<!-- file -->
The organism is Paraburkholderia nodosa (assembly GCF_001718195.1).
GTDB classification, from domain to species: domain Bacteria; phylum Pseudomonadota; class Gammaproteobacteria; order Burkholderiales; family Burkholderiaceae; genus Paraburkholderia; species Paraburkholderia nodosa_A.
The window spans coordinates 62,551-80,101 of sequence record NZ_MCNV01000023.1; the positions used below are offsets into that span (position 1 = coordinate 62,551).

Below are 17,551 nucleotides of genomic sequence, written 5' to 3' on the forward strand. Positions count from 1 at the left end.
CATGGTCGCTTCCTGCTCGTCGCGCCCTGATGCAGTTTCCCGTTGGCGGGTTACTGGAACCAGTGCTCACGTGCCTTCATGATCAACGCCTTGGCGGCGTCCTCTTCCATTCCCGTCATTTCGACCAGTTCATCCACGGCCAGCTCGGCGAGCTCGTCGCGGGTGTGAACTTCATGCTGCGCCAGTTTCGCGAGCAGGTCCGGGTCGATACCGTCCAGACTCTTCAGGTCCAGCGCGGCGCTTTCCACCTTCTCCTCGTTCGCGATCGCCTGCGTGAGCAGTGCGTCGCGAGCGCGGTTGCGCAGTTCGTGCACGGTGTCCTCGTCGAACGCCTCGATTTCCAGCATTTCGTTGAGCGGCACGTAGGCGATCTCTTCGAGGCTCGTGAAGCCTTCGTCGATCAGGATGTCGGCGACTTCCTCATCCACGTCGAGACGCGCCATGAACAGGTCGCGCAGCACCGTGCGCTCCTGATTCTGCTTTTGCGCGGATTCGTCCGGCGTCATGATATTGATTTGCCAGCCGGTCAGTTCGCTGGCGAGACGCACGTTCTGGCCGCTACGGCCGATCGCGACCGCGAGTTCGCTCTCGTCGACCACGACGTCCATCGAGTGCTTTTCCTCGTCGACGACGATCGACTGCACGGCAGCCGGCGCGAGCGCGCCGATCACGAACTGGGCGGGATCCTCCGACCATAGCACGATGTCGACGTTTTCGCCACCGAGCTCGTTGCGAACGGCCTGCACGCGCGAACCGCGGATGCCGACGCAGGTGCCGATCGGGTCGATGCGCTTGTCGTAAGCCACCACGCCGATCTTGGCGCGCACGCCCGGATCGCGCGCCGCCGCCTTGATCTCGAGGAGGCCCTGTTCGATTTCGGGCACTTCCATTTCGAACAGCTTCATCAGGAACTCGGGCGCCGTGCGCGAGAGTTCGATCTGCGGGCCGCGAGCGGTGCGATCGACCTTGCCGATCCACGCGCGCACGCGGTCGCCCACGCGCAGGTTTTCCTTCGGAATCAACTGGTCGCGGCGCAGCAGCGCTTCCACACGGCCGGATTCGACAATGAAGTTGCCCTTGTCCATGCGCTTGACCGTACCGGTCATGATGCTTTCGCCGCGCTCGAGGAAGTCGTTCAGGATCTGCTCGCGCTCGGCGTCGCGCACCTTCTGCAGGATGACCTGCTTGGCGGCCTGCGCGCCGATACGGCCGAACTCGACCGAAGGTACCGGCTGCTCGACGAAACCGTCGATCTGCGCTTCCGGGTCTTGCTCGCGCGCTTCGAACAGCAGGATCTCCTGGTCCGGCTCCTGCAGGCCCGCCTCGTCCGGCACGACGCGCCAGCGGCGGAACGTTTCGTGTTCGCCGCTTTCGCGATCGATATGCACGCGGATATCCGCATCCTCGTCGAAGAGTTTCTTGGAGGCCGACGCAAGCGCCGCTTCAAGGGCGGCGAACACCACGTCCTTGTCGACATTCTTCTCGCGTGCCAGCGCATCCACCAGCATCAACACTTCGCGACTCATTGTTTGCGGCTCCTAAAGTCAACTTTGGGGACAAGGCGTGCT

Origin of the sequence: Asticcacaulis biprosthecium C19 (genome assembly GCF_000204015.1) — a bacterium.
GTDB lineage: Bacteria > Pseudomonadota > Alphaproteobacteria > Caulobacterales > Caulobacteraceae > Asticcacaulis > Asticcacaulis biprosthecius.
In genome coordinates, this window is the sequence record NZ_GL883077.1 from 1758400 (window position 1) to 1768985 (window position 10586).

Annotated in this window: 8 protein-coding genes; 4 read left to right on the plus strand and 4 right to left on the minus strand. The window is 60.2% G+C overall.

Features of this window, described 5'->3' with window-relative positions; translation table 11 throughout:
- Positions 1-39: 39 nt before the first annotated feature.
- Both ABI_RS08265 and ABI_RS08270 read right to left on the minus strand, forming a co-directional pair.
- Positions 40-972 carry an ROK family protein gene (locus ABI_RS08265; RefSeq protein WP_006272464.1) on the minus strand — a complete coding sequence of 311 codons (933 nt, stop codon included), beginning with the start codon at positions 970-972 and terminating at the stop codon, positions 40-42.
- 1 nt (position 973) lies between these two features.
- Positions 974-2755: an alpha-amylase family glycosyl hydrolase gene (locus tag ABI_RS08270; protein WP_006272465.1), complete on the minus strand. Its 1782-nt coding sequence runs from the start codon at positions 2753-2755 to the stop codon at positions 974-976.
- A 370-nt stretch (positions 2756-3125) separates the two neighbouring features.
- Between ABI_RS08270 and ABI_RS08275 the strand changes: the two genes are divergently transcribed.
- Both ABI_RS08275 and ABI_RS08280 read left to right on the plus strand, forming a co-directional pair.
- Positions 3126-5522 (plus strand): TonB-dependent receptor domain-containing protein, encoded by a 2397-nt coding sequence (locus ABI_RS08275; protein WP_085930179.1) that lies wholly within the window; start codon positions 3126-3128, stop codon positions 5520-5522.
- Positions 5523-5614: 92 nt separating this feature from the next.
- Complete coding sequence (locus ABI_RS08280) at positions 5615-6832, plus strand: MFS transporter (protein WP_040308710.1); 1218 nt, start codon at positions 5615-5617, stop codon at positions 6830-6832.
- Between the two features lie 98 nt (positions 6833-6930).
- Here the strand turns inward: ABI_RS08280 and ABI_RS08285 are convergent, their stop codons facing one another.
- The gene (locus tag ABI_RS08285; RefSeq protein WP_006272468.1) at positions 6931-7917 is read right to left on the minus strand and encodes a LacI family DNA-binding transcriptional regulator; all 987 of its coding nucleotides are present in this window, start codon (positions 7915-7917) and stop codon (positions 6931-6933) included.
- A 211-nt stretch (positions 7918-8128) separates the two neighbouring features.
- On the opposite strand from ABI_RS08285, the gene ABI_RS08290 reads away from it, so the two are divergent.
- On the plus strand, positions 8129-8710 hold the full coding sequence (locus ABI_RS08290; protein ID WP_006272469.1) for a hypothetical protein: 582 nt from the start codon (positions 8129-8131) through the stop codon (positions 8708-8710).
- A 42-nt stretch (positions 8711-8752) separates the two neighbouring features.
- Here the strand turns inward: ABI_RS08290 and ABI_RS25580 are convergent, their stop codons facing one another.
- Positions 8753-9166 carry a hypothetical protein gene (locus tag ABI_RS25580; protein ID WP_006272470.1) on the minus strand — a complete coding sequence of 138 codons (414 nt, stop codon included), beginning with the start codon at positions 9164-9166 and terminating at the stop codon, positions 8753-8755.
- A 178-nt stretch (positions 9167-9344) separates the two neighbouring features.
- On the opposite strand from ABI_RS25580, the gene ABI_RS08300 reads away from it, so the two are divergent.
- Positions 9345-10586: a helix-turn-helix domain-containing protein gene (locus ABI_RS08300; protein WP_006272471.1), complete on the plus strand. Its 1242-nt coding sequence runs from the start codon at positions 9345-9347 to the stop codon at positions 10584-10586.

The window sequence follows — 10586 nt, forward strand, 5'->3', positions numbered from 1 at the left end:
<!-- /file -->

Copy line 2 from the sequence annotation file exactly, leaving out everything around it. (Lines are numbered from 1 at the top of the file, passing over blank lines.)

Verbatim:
GTDB classification, from domain to species: domain Bacteria; phylum Pseudomonadota; class Gammaproteobacteria; order Burkholderiales; family Burkholderiaceae; genus Paraburkholderia; species Paraburkholderia nodosa_A.